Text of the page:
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Despite Drought, Officials Warn Kern River Is Still Deadly

Kern County Fire Department Facebook page

California’s drought has caused many lakes and rivers to drop to low levels; but officials say it hasn’t eliminated the risk of drowning. FM-89’s Jason Scott reports on why one local river is of particular concern.

The Kern River is one of many popular spots travelers will flock to to this Memorial Day weekend. But officials warn that despite the drought, the river can still be deadly, especially if people ignore safety precautions.

Al Watson is a ranger with the Sequoia National Forest.  He says the river can still pose a drowning hazard despite its low levels.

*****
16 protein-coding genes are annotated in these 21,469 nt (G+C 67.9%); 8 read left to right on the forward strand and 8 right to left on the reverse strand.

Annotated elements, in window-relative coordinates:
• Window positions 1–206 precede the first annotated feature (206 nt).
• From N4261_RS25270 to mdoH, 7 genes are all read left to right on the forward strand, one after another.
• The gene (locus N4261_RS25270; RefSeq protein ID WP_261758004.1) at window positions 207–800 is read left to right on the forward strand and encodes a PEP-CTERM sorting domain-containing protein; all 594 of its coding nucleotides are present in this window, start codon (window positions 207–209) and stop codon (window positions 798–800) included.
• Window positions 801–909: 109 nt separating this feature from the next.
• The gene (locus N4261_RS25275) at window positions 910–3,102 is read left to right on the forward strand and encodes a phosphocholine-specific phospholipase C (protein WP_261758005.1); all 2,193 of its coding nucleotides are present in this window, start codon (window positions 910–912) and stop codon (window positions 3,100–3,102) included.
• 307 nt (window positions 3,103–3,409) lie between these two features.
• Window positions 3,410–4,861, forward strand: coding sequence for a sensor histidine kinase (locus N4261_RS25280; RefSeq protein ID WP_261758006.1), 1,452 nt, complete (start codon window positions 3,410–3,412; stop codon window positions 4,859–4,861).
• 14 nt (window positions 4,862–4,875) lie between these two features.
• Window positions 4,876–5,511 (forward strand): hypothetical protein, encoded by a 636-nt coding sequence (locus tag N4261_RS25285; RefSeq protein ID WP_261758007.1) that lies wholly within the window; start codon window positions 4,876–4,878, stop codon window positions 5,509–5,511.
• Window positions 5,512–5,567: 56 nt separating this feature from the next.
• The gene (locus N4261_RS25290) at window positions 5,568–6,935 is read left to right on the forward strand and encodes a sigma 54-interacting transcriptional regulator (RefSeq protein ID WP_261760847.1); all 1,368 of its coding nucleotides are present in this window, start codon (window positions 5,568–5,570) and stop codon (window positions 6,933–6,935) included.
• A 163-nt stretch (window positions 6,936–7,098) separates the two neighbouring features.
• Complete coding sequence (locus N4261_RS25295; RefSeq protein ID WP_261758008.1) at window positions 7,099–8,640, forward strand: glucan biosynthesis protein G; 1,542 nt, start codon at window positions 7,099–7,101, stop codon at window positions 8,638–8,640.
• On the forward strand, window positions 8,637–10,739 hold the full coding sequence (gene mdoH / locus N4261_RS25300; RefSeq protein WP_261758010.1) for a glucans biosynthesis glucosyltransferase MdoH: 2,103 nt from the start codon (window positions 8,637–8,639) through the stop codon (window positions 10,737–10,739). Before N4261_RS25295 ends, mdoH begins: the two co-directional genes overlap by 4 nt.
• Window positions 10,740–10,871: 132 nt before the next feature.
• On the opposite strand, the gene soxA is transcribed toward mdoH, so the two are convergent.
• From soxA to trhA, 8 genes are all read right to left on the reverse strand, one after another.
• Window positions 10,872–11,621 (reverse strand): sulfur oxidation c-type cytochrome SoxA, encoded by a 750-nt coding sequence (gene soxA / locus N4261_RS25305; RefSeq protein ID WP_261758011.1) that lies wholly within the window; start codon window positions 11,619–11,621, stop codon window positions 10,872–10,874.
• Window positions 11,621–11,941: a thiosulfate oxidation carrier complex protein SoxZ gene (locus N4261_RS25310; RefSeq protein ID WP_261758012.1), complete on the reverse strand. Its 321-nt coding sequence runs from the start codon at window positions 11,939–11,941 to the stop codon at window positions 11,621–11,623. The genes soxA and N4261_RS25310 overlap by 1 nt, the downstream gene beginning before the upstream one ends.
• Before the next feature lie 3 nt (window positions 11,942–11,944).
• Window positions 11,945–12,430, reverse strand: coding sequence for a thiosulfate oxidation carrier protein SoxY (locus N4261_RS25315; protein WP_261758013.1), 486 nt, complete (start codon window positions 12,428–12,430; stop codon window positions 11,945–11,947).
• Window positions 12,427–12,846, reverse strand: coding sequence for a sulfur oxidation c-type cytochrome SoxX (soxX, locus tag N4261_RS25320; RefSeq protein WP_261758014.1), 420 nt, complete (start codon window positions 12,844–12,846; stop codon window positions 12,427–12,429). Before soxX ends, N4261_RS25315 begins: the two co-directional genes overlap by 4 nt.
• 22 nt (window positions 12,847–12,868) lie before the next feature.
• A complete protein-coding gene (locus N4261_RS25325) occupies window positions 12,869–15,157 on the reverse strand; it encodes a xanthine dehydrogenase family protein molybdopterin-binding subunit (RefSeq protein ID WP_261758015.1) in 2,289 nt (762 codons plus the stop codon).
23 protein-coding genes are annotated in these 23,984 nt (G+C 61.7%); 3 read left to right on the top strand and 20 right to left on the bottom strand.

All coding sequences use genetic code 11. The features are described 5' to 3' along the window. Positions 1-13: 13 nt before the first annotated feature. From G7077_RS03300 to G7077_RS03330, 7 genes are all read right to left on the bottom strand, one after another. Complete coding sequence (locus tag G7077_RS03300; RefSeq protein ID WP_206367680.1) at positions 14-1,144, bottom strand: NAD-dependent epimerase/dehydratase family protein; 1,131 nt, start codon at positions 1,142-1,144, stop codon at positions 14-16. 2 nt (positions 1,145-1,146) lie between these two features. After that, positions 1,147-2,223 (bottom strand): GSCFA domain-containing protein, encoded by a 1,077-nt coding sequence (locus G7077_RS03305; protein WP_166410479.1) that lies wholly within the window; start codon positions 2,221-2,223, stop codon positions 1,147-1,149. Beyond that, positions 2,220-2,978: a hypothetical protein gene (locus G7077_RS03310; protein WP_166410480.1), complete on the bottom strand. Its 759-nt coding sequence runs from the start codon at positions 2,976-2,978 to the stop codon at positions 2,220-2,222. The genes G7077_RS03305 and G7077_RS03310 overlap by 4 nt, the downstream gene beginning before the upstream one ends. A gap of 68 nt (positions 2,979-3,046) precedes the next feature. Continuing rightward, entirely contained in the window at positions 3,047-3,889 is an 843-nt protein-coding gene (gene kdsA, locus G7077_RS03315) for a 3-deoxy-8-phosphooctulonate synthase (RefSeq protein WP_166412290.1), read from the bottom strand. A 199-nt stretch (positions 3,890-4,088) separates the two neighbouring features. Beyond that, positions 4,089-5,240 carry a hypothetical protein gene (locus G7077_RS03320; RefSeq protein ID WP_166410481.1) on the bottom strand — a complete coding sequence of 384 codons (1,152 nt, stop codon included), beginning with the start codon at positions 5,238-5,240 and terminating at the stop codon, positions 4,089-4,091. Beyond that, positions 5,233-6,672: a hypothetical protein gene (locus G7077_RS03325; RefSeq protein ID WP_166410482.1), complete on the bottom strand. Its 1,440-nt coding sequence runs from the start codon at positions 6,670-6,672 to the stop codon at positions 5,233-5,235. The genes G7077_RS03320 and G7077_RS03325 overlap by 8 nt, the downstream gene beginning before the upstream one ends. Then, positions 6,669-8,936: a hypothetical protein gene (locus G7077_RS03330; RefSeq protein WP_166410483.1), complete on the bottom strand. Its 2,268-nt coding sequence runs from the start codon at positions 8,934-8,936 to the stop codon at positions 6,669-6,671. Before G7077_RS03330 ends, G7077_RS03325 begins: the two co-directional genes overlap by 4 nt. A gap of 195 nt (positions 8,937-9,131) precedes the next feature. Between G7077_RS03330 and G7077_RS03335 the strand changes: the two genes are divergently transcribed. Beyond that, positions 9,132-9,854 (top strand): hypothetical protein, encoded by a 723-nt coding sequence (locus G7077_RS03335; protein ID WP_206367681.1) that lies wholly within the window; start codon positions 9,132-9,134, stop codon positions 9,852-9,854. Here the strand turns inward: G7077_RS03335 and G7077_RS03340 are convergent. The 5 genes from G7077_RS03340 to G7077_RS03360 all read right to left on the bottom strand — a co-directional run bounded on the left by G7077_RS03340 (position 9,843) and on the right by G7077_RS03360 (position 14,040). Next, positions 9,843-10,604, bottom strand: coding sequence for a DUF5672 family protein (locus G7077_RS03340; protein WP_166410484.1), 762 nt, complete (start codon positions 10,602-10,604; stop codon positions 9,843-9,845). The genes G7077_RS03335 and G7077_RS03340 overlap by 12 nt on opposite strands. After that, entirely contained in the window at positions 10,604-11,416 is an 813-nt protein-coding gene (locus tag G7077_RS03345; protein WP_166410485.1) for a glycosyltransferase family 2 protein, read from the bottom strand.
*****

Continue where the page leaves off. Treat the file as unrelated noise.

Watson: “It’s a boulder field that this water is going through. It would be deceiving to think that the waters are safer now than they are during higher water events.” 

Watson’s insistence on river safety comes just one day after a woman rescued by emergency workers after her kayak capsized on the river.

Watson says people should still use extreme caution when entering the river and always remember to wear proper flotation devices when they choose to kayak or raft.

Earlier today, officials updated warning signs along the canyon that recognize the 271 people who have died on the river since 1968.  

Jason Scott was a local host of All Things Considered on Valley Public Radio.
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